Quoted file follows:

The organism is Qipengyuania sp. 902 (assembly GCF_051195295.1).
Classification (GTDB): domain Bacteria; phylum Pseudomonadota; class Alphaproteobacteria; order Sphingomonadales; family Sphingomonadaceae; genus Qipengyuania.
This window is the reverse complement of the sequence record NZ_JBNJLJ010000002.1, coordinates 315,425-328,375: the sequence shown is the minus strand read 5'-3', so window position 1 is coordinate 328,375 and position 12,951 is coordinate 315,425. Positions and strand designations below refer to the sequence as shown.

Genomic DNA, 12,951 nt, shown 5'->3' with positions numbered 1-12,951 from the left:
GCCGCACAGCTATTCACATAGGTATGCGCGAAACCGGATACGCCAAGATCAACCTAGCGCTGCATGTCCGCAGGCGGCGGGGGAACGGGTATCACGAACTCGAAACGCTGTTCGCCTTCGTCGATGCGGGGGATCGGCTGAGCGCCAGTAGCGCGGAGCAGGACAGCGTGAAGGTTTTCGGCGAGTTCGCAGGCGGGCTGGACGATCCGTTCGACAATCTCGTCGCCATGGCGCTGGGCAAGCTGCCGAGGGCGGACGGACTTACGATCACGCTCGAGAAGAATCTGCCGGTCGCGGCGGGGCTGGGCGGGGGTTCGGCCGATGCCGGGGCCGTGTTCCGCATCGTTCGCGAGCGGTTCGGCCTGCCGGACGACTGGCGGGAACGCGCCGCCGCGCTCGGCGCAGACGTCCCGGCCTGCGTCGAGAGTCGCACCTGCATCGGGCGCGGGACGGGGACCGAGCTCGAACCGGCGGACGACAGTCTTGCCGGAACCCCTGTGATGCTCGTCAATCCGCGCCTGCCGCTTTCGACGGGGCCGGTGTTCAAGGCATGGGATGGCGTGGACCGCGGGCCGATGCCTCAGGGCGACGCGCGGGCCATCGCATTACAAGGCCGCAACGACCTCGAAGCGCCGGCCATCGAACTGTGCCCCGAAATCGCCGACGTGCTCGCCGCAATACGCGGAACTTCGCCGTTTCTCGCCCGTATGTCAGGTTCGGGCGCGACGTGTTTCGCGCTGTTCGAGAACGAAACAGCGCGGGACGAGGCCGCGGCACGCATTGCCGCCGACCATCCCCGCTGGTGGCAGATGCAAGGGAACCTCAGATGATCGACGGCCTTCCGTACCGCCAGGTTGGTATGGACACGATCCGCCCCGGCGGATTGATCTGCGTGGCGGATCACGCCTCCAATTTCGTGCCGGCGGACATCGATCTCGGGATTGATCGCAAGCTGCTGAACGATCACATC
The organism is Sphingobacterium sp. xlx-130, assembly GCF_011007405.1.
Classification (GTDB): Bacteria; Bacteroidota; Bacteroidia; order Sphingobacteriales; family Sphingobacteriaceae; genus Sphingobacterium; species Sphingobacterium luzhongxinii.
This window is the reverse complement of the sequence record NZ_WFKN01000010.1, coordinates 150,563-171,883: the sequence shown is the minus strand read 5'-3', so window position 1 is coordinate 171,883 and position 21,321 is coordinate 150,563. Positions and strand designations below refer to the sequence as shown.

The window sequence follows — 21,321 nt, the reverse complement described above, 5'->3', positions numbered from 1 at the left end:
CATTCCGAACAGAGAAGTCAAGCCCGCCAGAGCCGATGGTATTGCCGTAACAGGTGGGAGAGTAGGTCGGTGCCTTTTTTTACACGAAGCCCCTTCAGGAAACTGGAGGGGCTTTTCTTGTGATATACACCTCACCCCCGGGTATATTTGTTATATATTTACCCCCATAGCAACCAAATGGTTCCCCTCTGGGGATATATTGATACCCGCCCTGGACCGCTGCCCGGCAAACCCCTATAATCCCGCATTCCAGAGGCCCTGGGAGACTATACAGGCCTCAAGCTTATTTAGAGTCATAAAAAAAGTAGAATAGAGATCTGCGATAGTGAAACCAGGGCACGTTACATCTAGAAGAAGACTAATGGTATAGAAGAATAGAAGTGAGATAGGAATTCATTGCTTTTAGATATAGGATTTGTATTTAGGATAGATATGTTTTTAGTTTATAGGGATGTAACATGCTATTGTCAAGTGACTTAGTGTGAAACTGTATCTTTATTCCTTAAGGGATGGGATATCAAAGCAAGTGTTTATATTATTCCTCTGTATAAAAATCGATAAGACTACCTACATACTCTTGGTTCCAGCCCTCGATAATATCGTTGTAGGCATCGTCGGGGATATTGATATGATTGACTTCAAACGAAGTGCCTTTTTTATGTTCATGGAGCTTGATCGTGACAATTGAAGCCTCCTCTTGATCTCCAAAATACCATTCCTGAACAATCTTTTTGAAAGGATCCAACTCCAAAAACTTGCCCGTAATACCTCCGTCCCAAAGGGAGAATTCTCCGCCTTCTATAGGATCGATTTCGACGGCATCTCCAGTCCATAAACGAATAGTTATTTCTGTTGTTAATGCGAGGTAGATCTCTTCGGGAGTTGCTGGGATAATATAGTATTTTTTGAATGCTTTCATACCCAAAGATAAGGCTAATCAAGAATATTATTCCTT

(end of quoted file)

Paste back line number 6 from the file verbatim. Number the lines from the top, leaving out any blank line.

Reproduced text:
The organism is Sphingobacterium sp. xlx-130, assembly GCF_011007405.1.